Then came the troubles. And while many concluded he was a dead politician walking Babeu had other plans. He focused on his base in Pinal County. He won re-election handily in 2012, his coattails even bringing along a Republican County Attorney. Like Michael Sam being gay wasn’t his identity. Sam is a football player who happens to be gay. Babeu is a tireless public servant, who also happens to be gay, as was learned in rather dramatic fashion.Read more
Amazing. Just amazing.
Following the Paradise Valley Planning Commission’s rejection of a plan to supersize the unremarkable Cottonwoods Hotel in town, backers are now saying they can magically reduce the rejected plan’s proposed density by thirty five percent.
It’s amazing what can happen when you just say no. We opined about the flawed Cottonwoods proposal back in October. Here is a link.
And it makes you wonder, a lot, about the need and premise of the proposal in the first place. There’s little doubt the property needs a little lipstick. But that’s not what this proposal was about. It was nothing more than a denizens of density enrichment plan that would have been good for one pocket book but not good for the character of a town that needs protection more than enhancement.Read more
The 1988 Democratic nominee for President Michael Dukakis talked a lot about the “Massachusetts Miracle,” touting his perceived Bay State successes.
It’s a lesson that could play out this year in the 2014 Arizona gubernatorial campaign, either by Mesa Mayor Scott Smith’s GOP opponents, or presumptive Democratic nominee Fred DuVal.
Smith likes to espouse his achievements, and there are no doubt some, but there are also very big problems.Read more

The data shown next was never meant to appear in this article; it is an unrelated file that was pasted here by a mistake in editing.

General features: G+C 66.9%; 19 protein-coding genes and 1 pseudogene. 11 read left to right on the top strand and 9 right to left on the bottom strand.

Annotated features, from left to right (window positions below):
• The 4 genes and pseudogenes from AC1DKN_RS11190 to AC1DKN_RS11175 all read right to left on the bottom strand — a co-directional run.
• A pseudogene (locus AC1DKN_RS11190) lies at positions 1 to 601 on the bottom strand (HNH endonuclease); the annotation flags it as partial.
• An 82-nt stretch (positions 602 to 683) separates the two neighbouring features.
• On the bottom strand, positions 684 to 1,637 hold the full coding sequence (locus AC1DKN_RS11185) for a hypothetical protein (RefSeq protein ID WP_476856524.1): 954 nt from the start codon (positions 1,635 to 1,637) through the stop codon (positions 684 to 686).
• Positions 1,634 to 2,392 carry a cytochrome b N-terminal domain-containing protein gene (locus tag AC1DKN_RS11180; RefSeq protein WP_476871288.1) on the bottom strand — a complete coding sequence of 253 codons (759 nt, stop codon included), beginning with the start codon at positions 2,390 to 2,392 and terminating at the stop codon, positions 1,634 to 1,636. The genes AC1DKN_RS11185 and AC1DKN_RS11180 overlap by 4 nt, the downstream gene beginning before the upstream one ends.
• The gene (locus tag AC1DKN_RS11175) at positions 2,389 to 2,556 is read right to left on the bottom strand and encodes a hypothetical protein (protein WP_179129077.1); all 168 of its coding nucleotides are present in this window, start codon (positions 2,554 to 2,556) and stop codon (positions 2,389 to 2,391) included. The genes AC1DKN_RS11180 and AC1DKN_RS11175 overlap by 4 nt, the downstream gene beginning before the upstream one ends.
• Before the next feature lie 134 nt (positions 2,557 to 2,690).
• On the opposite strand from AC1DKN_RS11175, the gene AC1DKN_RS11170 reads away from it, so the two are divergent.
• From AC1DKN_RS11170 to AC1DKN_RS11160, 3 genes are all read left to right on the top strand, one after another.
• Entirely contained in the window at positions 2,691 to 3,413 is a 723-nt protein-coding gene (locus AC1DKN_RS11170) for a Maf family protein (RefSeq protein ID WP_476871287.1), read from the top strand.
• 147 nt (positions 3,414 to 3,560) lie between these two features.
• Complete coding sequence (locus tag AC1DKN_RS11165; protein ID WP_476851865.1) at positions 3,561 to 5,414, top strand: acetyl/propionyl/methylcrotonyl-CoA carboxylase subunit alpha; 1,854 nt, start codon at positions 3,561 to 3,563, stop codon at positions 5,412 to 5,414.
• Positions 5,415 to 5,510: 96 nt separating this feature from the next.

Proximity to Sky Harbor, freeways, a great downtown, the Desert Botanical Garden, Phoenix Zoo, the Indian Bend Wash.
“South Scottsdale” should be a prideful label, not a derogatory one.
Or maybe the big talk but little action from both public and private sectors that has yielded an ASU office facility, but one without urban coattails.
Politically, there is no reason to keep doing the same thing. It hasn’t worked since the demise of Los Arcos Mall and the failure to realize the voter-approved arena district. Countless task forces and master plans aren’t getting it done.
Light rail has been put on the table as an area addition by a contingent on the council. Another idea is to connect the Indian Bend Wash and Papago Park via an elevated trail down the middle of McDowell Road.Read more
With the exception of Bill de Blasio’s New York City where the mayor there is declaring war on charter schools, educational choice is gaining more acceptance across the country to the constant displeasure of teacher’s unions. They can block for a time but not forever the tide of history. This is the lesson of all civil rights, of which school choice can rightly be called one.
Here in Phoenix a new group, despite protestations of cooperation to the contrary, are taking dead aim at many of the dead end schools in the core of Phoenix with an insurgence of new charter schools there.
But it’s in Glendale, Arizona where we gain another reminder of how far school choice has come, and why it ultimately will be the norm, as we see in higher education.Read more
Maricopa Integrated Health System is spending $600,000 of YOUR tax dollars so you will give them a taxpayer funded $1.6 billion blank check.
"Even ignoring the potential legal issues, using $600,000 of taxpayer money to fund an ‘image campaign’ while simultaneously running a campaign asking those same taxpayers for a billion dollar bond is unseemly,” said Victor Riches, VP of External Affairs at Goldwater Institute.